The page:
This slump has led to him dropping back in the order, initially to fourth behind Nelson Cruz, but in the series finale against the Brewers he hit fifth as Ruiz was bumped up to second. With a lot of pressure on the heart of the order, the Nats are going to need Bell to turn things around soon.

Chris Taylor: There were reports that the Nationals had an interest in Taylor this offseason, but eventually, he chose to return to LA where he turned his career around. And lately, Taylor has been trending in the wrong direction for the Dodgers.

In the month of May, Taylor is slashing a troublesome .190/.292/.333 with three doubles and two home runs. While the power makes the line more bearable, what’s concerning for Taylor is the whopping 29 strikeouts in 19 games, compared to just 8 walks in that span.

He’s still the team’s primary left fielder for now, but the Dodgers aren’t exactly short of talent if things continue to head this way for Taylor at the plate.

From the opposing dugout

Check out some of the top Dodgers storylines from our friends at True Blue LA...

One more thing to watch

Scoring just one run in the first two games in Milwaukee, the Nationals mixed things up in the series finale with their lineup to try and get their offense going again.

The hot-hitting Keibert Ruiz, who we talked about earlier in this preview, was bumped up from the sixth spot in the order on Saturday to the second spot on Sunday. Juan Soto, Nelson Cruz, and Josh Bell slid down to third, fourth, and fifth in the order, respectively.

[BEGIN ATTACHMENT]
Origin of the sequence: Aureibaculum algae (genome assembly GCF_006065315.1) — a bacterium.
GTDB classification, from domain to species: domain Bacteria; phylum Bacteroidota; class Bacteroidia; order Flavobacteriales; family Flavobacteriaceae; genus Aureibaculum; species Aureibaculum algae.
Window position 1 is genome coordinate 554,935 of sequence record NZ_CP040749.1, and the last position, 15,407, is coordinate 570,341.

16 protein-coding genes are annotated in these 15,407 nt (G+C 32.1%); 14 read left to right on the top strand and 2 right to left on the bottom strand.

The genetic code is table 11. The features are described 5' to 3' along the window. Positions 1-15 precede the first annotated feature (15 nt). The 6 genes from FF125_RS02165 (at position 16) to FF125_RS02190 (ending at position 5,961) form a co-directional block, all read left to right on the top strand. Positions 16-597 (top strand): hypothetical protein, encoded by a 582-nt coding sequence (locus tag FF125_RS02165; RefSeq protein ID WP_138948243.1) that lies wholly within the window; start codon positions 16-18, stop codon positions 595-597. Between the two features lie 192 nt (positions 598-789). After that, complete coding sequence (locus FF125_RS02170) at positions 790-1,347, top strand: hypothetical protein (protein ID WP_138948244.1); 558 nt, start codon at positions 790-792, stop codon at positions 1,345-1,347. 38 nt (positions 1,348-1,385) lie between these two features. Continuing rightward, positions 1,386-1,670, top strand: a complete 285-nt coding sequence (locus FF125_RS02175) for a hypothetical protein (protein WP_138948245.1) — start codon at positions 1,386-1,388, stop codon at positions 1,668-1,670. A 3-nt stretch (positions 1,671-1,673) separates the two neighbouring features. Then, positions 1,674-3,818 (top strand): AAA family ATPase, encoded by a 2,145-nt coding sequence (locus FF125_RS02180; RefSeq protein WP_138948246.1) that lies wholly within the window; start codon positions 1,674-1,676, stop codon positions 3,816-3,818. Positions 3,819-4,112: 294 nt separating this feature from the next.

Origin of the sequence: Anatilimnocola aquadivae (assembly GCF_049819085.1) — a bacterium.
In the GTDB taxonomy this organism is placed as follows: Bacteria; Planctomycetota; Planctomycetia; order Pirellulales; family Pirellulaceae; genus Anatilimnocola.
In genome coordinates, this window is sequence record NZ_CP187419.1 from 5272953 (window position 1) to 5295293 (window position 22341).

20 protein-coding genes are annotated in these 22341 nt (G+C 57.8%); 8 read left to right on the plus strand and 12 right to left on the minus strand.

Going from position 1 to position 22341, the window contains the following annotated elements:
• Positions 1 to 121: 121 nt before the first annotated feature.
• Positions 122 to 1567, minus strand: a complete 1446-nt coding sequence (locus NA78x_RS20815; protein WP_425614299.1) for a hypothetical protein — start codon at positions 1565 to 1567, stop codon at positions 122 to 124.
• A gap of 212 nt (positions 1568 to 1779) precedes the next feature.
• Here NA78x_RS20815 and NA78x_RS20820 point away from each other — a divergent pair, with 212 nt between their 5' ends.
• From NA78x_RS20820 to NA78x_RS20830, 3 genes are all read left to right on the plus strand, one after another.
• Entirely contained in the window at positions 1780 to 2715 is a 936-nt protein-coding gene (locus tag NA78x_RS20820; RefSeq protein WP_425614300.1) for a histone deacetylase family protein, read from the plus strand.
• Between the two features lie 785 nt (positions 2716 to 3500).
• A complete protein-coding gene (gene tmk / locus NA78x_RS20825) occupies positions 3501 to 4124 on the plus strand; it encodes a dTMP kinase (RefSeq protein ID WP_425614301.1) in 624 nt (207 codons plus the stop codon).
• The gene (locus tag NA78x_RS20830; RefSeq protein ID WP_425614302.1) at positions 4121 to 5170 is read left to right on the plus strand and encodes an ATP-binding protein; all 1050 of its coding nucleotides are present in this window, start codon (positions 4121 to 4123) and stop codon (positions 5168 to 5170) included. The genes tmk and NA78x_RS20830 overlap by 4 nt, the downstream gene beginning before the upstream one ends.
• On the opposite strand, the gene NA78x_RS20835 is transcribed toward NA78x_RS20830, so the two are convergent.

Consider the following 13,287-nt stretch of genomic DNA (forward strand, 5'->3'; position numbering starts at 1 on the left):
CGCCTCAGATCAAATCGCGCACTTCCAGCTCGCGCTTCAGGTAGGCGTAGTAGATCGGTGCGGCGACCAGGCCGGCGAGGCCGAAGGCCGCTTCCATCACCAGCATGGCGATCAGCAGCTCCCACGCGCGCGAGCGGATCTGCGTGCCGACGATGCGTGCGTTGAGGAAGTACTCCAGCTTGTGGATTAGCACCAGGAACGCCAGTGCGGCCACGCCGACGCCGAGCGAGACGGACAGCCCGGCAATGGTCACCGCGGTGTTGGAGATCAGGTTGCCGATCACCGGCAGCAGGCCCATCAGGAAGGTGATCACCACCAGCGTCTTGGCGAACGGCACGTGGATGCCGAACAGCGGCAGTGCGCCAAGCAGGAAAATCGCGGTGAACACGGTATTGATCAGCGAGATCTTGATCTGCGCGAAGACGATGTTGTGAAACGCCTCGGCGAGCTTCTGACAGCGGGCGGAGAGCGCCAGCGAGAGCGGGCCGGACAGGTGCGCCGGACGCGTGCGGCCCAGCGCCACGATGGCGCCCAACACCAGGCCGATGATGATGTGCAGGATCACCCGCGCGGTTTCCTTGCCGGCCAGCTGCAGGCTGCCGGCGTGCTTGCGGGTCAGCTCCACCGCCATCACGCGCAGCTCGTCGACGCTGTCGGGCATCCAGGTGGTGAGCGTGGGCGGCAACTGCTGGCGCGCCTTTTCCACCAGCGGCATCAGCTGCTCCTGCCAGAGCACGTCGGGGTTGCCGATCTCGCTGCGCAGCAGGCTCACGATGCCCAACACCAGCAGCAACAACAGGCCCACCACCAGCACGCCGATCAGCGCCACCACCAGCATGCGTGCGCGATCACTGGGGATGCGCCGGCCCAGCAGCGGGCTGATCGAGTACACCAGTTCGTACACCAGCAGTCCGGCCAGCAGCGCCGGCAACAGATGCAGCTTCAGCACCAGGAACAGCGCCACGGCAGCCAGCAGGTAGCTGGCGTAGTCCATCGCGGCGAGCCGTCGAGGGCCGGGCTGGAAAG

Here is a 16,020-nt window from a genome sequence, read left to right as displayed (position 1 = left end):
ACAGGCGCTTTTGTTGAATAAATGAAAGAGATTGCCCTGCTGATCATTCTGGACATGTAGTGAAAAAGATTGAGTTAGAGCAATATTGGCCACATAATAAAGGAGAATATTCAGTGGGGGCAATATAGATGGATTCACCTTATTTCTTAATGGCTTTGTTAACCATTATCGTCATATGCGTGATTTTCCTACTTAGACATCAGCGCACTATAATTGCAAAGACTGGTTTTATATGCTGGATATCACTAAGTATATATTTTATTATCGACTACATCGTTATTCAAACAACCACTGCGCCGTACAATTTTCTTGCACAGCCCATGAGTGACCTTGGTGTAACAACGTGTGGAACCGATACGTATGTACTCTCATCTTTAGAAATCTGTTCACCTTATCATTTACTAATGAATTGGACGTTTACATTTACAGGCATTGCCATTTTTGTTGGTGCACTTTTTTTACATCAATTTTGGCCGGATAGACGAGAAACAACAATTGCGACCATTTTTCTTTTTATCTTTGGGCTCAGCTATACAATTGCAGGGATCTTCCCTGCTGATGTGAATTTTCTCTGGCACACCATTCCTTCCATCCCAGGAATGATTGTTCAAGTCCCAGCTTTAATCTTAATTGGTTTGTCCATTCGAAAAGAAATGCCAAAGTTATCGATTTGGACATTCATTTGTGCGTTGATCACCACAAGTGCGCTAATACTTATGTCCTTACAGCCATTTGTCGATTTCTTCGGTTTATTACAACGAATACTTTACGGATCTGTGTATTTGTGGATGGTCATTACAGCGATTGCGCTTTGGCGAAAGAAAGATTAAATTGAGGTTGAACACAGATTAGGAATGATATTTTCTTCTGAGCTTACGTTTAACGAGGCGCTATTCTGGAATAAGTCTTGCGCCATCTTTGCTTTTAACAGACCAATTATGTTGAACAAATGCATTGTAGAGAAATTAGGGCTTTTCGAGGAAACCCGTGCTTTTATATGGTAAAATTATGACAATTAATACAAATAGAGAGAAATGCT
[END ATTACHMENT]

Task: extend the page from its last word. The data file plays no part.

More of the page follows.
So, what was behind Nationals manager Dave Martinez’s decision to switch up the lineup?

“Keibert is swinging the bat well,” Martinez explained. “But the biggest thing is he’s accepting his walks a little bit better, his on-base percentage is up there in about the .360s, so get someone else up there to try to get on for Juan [Soto]. I mean, that was the biggest thing, kind of extend our lineup a little bit more, and see what happens.

“If he can get on base, César [Hernàndez] and him can get on base, then you have our big three guys maybe can do something, so… but Keibert is swinging the bat well so I wanted to get him up at the top.”

As was the initial reason behind Soto starting out as the team’s two-hitter, this has often been the spot in the order for the offense’s best hitter — with the goal being to combine getting as many at-bats as possible and balancing enough RBI opportunities for that hitter.

Ruiz leads the Nationals in on-base percentage and OPS in May and should fill that role well. So while Soto slumps a little, at least by his incredibly high standards, the backstop makes sense to hit there and has earned that spot with how he’s performed.

Given Martinez’s reasoning for having Soto second in the first place, the end goal would figure to be getting him back in form and back up to that spot in the order.

However, at least for now and given the success the team had with that batting order on Sunday, Ruiz figures to get at least another smattering of chances to hit second in the order, which may also take some pressure off of Soto at the plate until he rebounds.

Series Preview Trivia

Last series’ trivia question: Just before Max Scherzer tossed his first career no-hitter, the right-hander had a dominant start in Milwaukee against the Brewers. How many Brewers did he strike out that day?

Answer: 16 batters

Here’s the trivia question for this series, again, centered on a notable game at the ballpark the Nationals will be visiting for the upcoming series...

The last time the Dodgers visited Nationals Park, the Nats were in the midst of an injury crisis in the infield, which led to Alex Avila playing second base in the series opener. But in the second game of the series, who started at shortstop for Washington, playing his only game for the Nationals before he was DFA’d to make room for Alcides Escobar the next day?